The U.S. Department of Education is also investigating Penn State to verify whether it violated the Clery Act. The university also faces civil lawsuits.

Read the full statement from the Board of Trustees, issued Wednesday evening:

The Penn State Board of Trustees met for a discussion tonight. A vote was not required and none was taken. The Board finds the punitive sanctions difficult and the process with the NCAA unfortunate. But as we understand it, the alternatives were worse as confirmed by NCAA President Mark Emmert’s recent statement that Penn State was likely facing a multi-year death sentence. The University and Board resolve to move forward together to recognize the historical excellence in Penn State’s academic and athletic programs. We anticipate and look forward to demonstrating our outstanding performance in complying with the sanctions. We continue to recognize the important role that intercollegiate athletics provides for our student athletes and the wider University community as we strive to appropriately balance academic and athletic accomplishments. Penn State will remain a world-class educational institution of which our students, faculty, staff and alumni can be justifiably proud. The commitment demonstrated by our student athletes in recent days embodies all that is good about Penn State and we look forward to unprecedented support by the Nittany nation when we take the field this fall.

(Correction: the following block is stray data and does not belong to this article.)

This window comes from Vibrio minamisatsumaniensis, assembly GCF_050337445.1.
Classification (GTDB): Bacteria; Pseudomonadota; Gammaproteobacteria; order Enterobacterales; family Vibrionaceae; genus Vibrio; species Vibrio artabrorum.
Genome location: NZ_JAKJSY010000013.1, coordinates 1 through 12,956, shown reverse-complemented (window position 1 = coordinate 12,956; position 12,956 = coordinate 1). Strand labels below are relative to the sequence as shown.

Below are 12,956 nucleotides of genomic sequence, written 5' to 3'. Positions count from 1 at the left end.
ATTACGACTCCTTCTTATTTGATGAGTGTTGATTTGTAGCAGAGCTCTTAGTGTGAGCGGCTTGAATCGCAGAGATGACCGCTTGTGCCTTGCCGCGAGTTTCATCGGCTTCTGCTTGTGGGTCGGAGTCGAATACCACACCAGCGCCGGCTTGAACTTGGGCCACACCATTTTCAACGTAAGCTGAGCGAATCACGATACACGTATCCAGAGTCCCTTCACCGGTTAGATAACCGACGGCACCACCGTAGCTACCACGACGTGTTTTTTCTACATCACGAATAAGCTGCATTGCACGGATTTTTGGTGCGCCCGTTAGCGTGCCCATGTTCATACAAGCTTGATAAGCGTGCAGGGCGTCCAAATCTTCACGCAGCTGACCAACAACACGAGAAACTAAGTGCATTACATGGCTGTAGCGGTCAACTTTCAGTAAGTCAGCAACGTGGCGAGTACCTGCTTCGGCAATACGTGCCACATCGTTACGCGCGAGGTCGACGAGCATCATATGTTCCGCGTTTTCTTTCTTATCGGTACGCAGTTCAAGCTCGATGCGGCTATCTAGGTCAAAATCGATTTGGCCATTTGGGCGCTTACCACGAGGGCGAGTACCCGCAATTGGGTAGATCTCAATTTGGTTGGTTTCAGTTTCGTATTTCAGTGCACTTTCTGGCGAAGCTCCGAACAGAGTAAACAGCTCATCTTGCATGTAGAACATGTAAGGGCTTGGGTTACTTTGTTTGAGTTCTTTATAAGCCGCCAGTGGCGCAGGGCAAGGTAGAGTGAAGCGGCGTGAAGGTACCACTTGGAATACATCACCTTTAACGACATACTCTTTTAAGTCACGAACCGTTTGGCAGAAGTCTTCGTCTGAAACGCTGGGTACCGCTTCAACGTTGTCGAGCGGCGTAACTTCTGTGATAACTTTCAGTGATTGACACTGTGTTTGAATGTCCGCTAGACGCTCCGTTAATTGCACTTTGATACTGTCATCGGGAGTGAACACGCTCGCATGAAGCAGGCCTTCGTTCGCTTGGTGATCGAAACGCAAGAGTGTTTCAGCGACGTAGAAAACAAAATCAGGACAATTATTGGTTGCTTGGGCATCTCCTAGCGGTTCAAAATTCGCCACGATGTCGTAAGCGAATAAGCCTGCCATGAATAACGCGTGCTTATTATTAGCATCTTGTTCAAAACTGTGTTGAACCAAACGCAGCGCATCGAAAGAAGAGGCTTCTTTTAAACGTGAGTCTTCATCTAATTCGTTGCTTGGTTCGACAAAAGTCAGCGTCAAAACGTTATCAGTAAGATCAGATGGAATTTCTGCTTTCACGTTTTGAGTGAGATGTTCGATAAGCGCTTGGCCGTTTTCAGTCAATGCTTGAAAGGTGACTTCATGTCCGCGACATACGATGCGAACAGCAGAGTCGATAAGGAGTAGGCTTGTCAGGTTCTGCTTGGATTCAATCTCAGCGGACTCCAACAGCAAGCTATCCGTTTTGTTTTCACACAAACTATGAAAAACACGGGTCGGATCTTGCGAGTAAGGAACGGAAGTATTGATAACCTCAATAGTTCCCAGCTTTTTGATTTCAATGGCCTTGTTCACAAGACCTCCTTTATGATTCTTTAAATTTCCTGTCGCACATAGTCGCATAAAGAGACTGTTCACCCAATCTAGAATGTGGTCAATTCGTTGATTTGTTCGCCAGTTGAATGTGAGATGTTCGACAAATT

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  • Workers handle the statue of former Penn State football coach Joe Paterno before removing the statue Sunday, July 22, 2012, in State College, Pa. The famed statue of Paterno was taken down from outside the Penn State football stadium Sunday, eliminating a key piece of the iconography surrounding the once-sainted football coach accused of burying child sex abuse allegations against a retired assistant. (AP Photo/John Beale)